Two powerful stories. But take another look at the small details of the stories as they have as much to teach us as the main events themselves.

In both cases there was a crowd - people clearly expected Jesus to demonstrate the power of God in word or action. In both cases, both Jairus and the woman had an urgency about them, they know that Jesus could do want they wanted, needed, longed for. In both cases, touch was seen as central to the act of healing - lay your hand on her - touch the hem or edge of his robe - there is something quite physical going on here.

One thing we could learn fro this story is that healing is to be expected with the power of God at work in Jesus. We should expect it, even if it doesn’t seem to work out the way that we thought or hoped. The danger is we live in an instant world and expect instant results and when one desperate prayer is not answered we shake our fist at God and walk off. And yet physical healing falls into place as a small piece of God’s healing plan for Jairus, this woman, Michael Jackson and us.

In these two encounters, Jesus begins to heal the social and religious rifts of his day and offers healing through the creation of a new social order where no one dies and no one is excluded. Here is a sign of the new community: the barriers between rich and poor, between those at the social centre and those on the periphery, are removed in Christ. And if you think that sounds pie in the sky, look at what Jesus says to the haemoraging woman - your faith has made you well, go in peace and be healed of your disease.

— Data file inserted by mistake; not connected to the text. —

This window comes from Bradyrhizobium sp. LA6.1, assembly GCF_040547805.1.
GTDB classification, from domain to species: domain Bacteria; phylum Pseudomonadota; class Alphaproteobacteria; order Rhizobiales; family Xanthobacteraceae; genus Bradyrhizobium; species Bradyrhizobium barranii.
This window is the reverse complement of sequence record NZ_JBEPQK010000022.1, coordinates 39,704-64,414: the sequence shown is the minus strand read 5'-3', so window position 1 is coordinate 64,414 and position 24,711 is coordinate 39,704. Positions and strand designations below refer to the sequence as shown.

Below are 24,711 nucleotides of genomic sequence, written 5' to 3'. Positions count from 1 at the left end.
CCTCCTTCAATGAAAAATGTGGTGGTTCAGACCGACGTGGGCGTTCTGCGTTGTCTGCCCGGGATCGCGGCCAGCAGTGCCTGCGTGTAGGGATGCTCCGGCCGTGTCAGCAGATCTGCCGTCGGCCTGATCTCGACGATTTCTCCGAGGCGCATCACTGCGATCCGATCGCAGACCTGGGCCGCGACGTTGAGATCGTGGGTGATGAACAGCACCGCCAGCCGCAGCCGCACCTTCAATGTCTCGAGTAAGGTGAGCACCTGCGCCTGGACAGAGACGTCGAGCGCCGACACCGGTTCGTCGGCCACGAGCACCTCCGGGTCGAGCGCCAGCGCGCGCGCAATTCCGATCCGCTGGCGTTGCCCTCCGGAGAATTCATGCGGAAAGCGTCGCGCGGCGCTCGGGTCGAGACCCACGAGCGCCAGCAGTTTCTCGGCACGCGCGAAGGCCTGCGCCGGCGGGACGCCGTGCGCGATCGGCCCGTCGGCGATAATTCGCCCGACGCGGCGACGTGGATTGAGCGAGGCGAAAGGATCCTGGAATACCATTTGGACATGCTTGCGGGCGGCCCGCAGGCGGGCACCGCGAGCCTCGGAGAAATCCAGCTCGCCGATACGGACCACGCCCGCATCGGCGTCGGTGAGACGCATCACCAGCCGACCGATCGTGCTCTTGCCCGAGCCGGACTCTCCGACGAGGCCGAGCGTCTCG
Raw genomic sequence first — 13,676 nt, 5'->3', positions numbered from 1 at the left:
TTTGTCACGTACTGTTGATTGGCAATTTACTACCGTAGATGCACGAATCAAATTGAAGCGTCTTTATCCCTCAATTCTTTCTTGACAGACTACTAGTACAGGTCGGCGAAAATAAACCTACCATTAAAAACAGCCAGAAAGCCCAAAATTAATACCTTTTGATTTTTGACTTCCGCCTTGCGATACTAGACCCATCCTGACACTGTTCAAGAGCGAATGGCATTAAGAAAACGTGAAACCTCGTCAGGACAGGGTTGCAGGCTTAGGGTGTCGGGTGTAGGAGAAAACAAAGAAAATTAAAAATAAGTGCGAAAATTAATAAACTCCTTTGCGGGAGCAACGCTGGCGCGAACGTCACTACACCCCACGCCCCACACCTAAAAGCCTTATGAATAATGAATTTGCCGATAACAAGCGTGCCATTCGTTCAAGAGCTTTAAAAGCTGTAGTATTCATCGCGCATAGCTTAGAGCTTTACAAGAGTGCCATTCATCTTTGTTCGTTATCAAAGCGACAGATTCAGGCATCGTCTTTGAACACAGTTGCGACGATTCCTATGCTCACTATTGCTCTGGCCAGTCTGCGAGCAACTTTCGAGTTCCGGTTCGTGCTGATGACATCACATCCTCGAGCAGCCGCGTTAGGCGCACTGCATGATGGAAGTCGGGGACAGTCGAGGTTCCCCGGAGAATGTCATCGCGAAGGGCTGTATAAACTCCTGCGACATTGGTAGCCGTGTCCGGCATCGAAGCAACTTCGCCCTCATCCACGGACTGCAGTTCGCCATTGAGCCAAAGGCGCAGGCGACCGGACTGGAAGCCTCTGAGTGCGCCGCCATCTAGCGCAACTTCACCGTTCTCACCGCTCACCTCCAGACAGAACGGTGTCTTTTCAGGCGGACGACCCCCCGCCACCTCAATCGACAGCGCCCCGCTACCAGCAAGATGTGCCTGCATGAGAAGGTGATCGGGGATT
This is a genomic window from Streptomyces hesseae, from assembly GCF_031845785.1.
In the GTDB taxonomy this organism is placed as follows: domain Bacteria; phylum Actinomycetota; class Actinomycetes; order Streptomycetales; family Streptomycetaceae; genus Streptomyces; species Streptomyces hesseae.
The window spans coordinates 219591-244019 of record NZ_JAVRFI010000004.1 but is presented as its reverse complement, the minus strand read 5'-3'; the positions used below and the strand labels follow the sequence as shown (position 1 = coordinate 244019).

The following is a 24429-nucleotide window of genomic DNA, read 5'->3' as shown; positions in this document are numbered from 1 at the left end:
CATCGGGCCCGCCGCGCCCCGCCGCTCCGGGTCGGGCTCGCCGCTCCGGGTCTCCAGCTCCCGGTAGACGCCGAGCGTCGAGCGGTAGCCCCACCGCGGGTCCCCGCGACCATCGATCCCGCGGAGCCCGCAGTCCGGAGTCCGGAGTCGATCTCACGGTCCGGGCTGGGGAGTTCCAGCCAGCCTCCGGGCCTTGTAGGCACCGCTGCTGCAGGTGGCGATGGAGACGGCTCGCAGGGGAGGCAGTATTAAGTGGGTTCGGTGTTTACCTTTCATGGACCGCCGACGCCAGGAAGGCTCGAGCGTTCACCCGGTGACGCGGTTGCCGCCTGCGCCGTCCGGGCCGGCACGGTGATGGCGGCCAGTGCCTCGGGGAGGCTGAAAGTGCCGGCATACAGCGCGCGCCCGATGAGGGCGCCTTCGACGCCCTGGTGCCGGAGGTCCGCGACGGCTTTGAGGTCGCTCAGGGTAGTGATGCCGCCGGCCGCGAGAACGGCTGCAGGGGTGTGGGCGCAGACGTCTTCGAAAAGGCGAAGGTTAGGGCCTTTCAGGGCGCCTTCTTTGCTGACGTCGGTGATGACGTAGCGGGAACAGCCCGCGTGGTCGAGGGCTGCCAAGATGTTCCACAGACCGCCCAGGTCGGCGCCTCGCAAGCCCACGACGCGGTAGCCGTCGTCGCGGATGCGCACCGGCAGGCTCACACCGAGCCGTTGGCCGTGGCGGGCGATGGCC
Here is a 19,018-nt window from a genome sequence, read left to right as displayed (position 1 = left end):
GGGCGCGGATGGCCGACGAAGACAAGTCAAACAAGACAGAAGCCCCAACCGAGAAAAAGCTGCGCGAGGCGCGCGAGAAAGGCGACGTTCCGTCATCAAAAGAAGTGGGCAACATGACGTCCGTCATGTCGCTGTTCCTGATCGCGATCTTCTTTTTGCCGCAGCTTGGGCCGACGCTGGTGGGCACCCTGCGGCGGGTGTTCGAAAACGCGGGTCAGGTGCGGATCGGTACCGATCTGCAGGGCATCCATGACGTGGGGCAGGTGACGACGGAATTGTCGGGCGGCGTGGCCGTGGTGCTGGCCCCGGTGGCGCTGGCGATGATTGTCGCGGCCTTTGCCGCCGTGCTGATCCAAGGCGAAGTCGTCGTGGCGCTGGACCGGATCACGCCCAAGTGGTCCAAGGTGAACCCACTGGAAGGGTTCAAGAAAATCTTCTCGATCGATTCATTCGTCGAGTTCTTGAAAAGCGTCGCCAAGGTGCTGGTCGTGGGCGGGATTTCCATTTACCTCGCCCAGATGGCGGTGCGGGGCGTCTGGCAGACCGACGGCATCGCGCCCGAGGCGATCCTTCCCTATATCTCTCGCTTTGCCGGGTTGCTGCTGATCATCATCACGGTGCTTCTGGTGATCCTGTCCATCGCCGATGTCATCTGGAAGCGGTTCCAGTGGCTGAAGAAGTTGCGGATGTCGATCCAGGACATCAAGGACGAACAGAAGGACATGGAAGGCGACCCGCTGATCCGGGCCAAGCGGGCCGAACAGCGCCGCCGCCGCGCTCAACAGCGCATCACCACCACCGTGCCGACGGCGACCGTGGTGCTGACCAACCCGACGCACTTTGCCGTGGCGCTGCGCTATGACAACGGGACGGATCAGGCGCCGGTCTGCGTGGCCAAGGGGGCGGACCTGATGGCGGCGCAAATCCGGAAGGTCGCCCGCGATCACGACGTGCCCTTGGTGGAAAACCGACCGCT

A really strange way of saying - be healed but there is something more to what Jesus offerers that woman, Jairus and his daughter, Michael Jackson and you and me. Jesus assures that woman that it is her faith that has healed her from her disease. There is another whole sermon on what that might mean, it is the words - go in peace that sit staring us in the face this morning.

Peace - shalom - is the presence of the good ness of God, of wholeness, completedness. To go in peace is to have the blessing of God on all of her, not just her physical body - but God’s presence on and in her whole being.

Peace and salvation - restoration with God and living in harmony with him and each other.

What did Jairus and the woman really want from Jesus? What did Michael Jackson crave? And us, what do we really want? Quick fix answers from an instant god in an instant world?


This is where my notes peter out and the Holy Spirit took over. Make of it what you will...